Michigan Voices was one of three organizations that started convening a lot of different groups around reproductive justice and reproductive freedom. We knew that when Roe v. Wade was overturned, there was going to be an all-hands-on-deck type of movement. One of the things that I am so proud of in Michigan is that we are talking about reproductive freedom. We are talking about access to abortion, but we also know that Black and brown women, even when Roe v. Wade was the law of the land, were still dying at a higher rate than white women after giving birth.

There are Black and brown and white women and indigenous women in prison that have to be handcuffed to a bed while giving birth as if they were going to escape somehow. And so we put these things in this ballot initiative so that we can be as inclusive as possible, to make sure that everybody felt like this was something for them.

I’m a Black woman. In the Black community, abortion, especially in the church community and in the older community, is something that is frowned upon. And so if we’re just focusing on abortion, we lose that whole demographic.

But there are people like myself who have had to have a medical abortion because of health reasons or because the child was not viable in the womb. These are all the reasons that we are fighting to protect women’s and women adjacent individuals to reproductive freedom while fighting for abortion access as a part of that overall reproductive freedom.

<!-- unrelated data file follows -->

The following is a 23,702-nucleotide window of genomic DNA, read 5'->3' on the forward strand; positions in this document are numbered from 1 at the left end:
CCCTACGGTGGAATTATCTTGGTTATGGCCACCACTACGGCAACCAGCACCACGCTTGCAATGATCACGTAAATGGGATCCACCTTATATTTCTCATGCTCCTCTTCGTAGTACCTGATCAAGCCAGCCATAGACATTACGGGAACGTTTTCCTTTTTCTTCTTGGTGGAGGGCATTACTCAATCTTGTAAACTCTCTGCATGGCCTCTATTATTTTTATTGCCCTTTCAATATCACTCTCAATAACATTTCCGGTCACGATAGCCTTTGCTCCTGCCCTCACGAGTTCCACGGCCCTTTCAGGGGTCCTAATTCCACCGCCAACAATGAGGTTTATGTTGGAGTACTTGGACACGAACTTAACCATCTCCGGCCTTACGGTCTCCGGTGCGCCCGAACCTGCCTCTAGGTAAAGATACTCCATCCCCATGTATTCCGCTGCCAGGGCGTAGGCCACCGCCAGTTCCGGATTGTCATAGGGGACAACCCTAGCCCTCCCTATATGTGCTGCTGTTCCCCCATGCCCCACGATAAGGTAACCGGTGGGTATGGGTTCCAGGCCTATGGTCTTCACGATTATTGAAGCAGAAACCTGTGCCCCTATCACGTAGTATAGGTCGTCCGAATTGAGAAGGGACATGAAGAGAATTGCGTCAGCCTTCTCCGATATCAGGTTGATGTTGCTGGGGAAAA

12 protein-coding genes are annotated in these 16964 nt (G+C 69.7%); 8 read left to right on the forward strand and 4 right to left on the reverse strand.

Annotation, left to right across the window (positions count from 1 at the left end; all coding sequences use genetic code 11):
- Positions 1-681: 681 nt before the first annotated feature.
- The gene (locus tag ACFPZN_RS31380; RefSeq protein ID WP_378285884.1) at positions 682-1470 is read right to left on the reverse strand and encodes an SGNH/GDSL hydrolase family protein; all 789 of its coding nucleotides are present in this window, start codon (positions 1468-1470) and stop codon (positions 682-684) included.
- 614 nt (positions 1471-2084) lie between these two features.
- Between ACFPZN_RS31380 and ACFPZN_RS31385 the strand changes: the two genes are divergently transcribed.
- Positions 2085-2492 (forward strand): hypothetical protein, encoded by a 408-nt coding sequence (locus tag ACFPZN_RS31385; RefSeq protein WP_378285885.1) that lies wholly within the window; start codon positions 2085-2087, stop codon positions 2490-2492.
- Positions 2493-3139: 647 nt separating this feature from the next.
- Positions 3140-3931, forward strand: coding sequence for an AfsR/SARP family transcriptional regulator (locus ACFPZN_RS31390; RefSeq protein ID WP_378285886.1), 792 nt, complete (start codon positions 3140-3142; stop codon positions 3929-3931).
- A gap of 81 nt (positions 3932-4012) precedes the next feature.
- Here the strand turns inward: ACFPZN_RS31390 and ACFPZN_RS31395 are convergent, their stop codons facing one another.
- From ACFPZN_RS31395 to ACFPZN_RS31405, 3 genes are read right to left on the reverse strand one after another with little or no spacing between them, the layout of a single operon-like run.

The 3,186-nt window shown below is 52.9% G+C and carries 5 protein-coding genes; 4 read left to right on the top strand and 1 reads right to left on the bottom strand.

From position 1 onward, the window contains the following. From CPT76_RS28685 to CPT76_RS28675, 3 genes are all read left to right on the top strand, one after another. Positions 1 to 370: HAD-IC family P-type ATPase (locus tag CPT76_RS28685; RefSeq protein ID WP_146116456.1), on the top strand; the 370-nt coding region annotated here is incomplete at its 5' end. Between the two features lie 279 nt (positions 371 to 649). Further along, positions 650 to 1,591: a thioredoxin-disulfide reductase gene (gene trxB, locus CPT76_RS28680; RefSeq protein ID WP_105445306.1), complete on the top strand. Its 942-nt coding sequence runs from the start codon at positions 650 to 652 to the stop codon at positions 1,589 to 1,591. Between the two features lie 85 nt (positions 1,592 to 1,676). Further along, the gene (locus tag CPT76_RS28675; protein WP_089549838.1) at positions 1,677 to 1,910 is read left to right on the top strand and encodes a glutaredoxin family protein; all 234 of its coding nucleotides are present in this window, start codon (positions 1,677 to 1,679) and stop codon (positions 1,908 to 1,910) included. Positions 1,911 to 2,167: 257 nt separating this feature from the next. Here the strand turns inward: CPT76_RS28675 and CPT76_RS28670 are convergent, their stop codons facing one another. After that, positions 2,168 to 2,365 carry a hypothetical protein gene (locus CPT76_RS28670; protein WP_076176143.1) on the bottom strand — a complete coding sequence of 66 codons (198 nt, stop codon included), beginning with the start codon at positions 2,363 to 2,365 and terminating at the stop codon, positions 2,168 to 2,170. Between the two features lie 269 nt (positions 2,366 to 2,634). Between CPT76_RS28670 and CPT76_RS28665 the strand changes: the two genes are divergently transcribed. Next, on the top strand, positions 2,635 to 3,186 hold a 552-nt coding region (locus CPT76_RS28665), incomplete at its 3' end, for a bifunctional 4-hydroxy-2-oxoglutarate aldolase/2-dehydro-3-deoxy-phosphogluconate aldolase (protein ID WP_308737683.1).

How are Black voters responding to this broadening of the conversation around not simply abortion but reproductive freedom?

I’ve been in convenings with Black people who feel like they are finally being heard when we talk about reproductive freedom. I live in Michigan, I was born and raised, and both of my parents are from Mississippi. My great-grandmother was born a slave. My grandmother was born a sharecropper.

My grandmother used to talk about not having the right over her own body. And Black women in this country have not had bodily autonomy since we came over on slave ships. So this ballot initiative is a way to claim your body. I think more people are just excited about this because it is talking about more than just abortion access. It’s talking about resources.

It’s talking about doctors listening to Black women when they go to the doctors and say they don’t feel good or something isn’t right. And we talk about Serena Williams. We’ve talked about Beyoncé. As influential as they are, they still had a hard time getting their doctors to listen to them. It is fighting for the lives of women, no matter what color they are, but Black women are finally feeling like they’re being heard.

How is the conversation helping with your organization’s outreach and engagement with voters this election cycle?

We are listening to everybody. We have groups who are a part of our reproductive justice ballot initiative, who are Muslim and cannot represent an organization, but they come as individuals because this is something important to them. It brings everybody together.